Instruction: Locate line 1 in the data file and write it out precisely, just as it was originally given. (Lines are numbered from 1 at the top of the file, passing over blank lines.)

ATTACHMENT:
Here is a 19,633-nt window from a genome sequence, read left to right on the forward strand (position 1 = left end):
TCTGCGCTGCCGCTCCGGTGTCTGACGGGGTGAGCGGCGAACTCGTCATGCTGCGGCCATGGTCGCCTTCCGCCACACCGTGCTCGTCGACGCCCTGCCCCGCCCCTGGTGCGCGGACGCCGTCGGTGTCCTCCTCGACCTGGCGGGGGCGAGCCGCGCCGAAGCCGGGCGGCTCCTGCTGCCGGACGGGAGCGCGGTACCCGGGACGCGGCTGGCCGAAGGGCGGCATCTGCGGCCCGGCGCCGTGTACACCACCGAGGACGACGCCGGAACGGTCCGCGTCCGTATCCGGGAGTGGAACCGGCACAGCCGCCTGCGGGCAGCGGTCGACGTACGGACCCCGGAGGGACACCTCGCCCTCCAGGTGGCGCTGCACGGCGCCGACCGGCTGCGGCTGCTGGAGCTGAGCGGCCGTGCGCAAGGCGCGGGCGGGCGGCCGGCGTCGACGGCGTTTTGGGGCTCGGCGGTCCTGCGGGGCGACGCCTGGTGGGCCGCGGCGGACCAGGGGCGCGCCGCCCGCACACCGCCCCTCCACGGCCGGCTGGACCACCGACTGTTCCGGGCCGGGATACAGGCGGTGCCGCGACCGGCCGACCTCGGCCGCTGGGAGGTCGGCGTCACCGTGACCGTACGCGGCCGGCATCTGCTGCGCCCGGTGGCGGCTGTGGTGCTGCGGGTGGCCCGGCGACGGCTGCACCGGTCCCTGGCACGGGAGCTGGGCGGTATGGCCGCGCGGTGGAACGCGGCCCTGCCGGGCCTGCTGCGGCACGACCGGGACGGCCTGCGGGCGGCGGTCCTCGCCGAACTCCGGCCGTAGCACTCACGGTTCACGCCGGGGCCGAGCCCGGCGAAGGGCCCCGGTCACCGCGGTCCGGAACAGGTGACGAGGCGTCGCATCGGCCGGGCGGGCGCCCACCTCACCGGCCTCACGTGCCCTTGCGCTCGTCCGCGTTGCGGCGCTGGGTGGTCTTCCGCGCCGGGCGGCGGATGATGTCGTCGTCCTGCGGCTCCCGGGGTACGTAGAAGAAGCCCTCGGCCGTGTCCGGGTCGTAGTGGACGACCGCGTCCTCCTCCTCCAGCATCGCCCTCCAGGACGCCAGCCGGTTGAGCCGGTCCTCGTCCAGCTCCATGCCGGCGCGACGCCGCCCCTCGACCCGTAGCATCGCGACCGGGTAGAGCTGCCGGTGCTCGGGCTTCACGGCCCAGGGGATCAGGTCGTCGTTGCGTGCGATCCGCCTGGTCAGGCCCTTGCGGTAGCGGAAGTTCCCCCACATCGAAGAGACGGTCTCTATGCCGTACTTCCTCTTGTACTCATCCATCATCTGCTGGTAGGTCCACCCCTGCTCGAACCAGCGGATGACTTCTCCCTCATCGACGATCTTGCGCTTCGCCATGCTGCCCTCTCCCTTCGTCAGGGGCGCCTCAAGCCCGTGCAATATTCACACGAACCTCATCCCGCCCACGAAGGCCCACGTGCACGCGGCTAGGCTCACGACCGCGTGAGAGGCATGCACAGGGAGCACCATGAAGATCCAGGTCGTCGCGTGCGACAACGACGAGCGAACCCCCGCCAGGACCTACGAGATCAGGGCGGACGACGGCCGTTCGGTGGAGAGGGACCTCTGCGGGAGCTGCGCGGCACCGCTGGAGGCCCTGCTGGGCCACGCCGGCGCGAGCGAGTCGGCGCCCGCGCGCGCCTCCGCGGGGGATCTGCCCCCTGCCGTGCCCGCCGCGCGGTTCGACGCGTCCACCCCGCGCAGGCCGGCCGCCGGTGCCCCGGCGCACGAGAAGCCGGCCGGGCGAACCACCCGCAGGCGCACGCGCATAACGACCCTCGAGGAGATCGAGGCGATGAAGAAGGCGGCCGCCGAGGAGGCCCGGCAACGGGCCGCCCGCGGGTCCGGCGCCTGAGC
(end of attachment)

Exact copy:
Here is a 19,633-nt window from a genome sequence, read left to right on the forward strand (position 1 = left end):